Best Practices for Disaster Preparedness

2014 - 6 December - Disaster Management
Kate Moore, DNP, APRN-BC, CNE, FCCM, examines best practices for disaster preparedness.

They say the best offense is a good defense. That is essentially the rationale behind disaster preparedness. Placing a premium on disaster-response training and education and having protocols and policies in place beforehand are crucial to mitigating a disaster’s impact. This holds true for both infectious disease outbreaks (e.g., Ebola, avian influenza, Middle East respiratory syndrome, coronavirus) and natural disasters such as earthquakes, hurricanes, tornados, and tsunamis.

Disease Outbreak Preparedness

The first step in disease outbreak preparedness is ascertaining broad-based knowledge about potentially threatening infectious diseases. For instance, medical personnel need to understand how various diseases are contracted. By way of example, hepatitis C -- a blood-borne pathogen -- spreads very differently than anthrax. Equipped with this knowledge, medical personnel can better protect themselves from contracting such diseases in the event of an outbreak. They can also educate the public should an outbreak materialize, which is crucial to halting the spread of misinformation and panic. Healthcare institutions should make certain education programs are in place (or made available to workers) to ensure the dissemination of appropriate knowledge.
In addition to general education, ongoing training should also be prioritized to prepare medical personnel to manage disease outbreaks. In a 2013 review of disease outbreak preparedness among critical care nurses, a list of recommendations were provided.(1) These recommendations included, but were not limited to, the following:

• Ongoing training related to the principles of quarantine and isolation, routes of transmission and general infectious disease prevention and control
• Training on protocols for the care of pediatric and geriatric populations
• Simulations of high-risk, low-volume scenarios that integrate the proper use of personal protective equipment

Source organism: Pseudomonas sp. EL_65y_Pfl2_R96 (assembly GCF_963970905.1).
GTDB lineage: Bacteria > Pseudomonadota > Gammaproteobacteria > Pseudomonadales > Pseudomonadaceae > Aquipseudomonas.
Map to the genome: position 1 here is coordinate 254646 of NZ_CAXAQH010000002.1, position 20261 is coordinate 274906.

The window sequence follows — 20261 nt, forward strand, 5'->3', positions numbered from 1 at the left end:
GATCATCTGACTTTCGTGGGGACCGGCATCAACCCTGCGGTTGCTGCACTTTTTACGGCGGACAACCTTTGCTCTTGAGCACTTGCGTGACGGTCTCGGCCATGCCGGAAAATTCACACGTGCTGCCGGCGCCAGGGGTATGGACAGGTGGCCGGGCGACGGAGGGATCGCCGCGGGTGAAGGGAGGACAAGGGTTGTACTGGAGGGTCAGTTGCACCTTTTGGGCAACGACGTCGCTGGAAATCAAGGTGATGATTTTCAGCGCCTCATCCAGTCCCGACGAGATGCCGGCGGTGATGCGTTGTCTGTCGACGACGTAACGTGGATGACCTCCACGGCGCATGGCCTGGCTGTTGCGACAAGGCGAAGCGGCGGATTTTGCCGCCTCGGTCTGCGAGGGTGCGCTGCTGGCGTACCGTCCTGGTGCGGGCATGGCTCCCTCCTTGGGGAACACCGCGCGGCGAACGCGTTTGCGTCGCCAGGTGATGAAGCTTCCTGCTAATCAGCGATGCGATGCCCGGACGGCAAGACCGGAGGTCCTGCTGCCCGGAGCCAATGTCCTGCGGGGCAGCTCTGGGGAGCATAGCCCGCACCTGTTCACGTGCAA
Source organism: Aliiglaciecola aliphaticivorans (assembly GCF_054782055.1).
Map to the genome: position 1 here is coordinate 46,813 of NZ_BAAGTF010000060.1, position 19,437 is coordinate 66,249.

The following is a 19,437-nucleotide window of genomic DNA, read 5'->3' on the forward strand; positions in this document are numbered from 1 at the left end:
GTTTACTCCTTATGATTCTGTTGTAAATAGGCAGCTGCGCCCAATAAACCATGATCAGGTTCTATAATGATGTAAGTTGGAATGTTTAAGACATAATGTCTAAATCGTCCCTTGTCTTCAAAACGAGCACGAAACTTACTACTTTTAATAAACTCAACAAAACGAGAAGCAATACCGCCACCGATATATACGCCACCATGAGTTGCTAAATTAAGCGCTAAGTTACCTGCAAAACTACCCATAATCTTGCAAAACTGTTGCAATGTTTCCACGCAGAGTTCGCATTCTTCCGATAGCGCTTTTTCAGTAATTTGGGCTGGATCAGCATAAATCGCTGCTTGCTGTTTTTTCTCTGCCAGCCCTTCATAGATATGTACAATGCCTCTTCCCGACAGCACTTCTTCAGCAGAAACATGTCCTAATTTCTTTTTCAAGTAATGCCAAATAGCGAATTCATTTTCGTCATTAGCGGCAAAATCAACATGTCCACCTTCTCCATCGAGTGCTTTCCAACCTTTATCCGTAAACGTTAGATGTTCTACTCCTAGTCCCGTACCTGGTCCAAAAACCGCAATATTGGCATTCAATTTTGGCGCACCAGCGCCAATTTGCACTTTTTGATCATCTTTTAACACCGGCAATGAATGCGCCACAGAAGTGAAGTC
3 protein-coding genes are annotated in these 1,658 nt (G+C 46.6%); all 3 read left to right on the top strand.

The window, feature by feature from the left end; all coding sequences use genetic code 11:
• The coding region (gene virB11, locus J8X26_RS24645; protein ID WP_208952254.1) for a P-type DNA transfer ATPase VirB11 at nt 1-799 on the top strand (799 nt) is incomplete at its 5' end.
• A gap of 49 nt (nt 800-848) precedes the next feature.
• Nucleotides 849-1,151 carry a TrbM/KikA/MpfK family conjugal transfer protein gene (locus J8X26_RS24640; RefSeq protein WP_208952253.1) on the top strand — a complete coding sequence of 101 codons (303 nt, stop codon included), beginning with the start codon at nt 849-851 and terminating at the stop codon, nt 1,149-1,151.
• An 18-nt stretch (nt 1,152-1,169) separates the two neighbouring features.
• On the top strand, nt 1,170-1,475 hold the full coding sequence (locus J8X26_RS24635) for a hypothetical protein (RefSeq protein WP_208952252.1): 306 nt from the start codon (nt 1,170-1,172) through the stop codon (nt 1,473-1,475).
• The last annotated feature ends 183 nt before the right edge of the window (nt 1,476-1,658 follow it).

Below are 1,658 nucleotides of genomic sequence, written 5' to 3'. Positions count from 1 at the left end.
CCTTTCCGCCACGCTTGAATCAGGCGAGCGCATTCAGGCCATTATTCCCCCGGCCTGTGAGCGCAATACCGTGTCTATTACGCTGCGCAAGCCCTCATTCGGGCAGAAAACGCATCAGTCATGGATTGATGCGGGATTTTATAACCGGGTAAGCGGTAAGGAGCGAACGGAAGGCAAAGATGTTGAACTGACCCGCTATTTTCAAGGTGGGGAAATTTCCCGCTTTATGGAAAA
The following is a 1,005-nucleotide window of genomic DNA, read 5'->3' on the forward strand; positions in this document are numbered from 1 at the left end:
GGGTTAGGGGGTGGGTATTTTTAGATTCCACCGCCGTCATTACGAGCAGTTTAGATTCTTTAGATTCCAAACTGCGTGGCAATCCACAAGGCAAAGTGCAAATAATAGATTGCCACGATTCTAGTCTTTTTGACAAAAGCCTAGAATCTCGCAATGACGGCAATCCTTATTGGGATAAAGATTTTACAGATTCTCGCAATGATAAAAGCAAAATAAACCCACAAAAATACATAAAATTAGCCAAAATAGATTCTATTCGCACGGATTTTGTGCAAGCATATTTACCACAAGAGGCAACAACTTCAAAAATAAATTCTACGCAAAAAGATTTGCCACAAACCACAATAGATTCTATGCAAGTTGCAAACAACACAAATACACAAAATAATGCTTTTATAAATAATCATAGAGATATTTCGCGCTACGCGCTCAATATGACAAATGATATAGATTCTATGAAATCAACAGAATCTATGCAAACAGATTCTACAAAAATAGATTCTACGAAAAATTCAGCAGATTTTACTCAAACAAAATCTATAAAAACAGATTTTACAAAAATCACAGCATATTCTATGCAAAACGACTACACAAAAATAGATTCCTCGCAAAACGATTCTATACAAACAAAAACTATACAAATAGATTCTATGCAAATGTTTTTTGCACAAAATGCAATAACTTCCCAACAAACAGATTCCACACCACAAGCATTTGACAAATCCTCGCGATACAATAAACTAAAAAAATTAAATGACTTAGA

• Use of best practices of education that include debriefing and teach-back models of evaluation
• Ongoing education and evaluation programs to maintain currency with evidence-based practice related to infectious disease outbreaks

The U.S. military adheres to a policy of “train like you fight.” Medical personnel should do likewise when preparing for a potential disease outbreak. Doing so will increase aptitude, boost practitioner confidence and, ultimately, improve performance.

Preparing for Natural Disasters

While infectious disease outbreaks generally have a point of origin, a patient zero and a tendency to build with intensity as the cohort of infected individuals increases to epidemic or pandemic levels, natural disasters come with little or no warning. The increased ability to accurately predict storms has facilitated preparedness for hurricanes, tornados and other weather-related disasters. However, some natural disasters, such as earthquakes, generally strike without warning, leading to a disruption of communication capabilities and impeded access to services. Responders often face difficulties safely accessing those in need.

Once again, comprehensive planning, training and education are crucial. So, too, is the ability to build surge capacity.(2,3) Similar to infectious disease outbreaks, proper preparation can significantly mitigate the impact of a meteorological disaster.

Challenges, of course, are abundant. It is difficult to test your level of preparedness until a disaster occurs. Until that time, it is problematic to accurately estimate the extent of the disaster or the number of potential victims. Also, keep in mind that the stockpiling of supplies and equipment is limited by space and expiration, and some of the most critical commodities -- like medications and blood -- have a limited shelf life. Likewise, there is also a shelf life for education and training, as skills degrade without use.(4) Nevertheless, a preparedness regimen similar to that used for disease outbreaks can be highly beneficial.

Medical personnel face myriad challenges when responding to disasters.  Comprehensive planning, training, and education, however, can better prepare them to meet those challenges. We must therefore place a strong emphasis on this crucial trifecta, integrating the many lessons we have learned from disasters such as the recent Ebola outbreak, the anthrax scare of the previous decade, and the September 11, 2001, terrorist attacks.


1. Makamure M, Makamure M, Mendiola W, Renteria D, Repp M, Willden A. A review of critical care nursing and disease outbreak preparedness. Dimens Crit Care Nurs.  2013 Jul-Aug 2013;32(4):157-161.
2. Gebbie KM, Qureshi K. Emergency and disaster preparedness: core competencies for nurses. Am J Nurs. 2002 Jan;102(1):46-51.
3. Milsten A. Hospital responses to acute-onset disasters: a review. Prehosp Disaster Med. 2000 Jan-Mar;15(1):32-45.
4. Williams J, Nocera M, Casteel C. The effectiveness of disaster training for health care workers: a systematic review. Ann Emerg Med. 2008 Sep;52(3):211-222, 222 e211-212.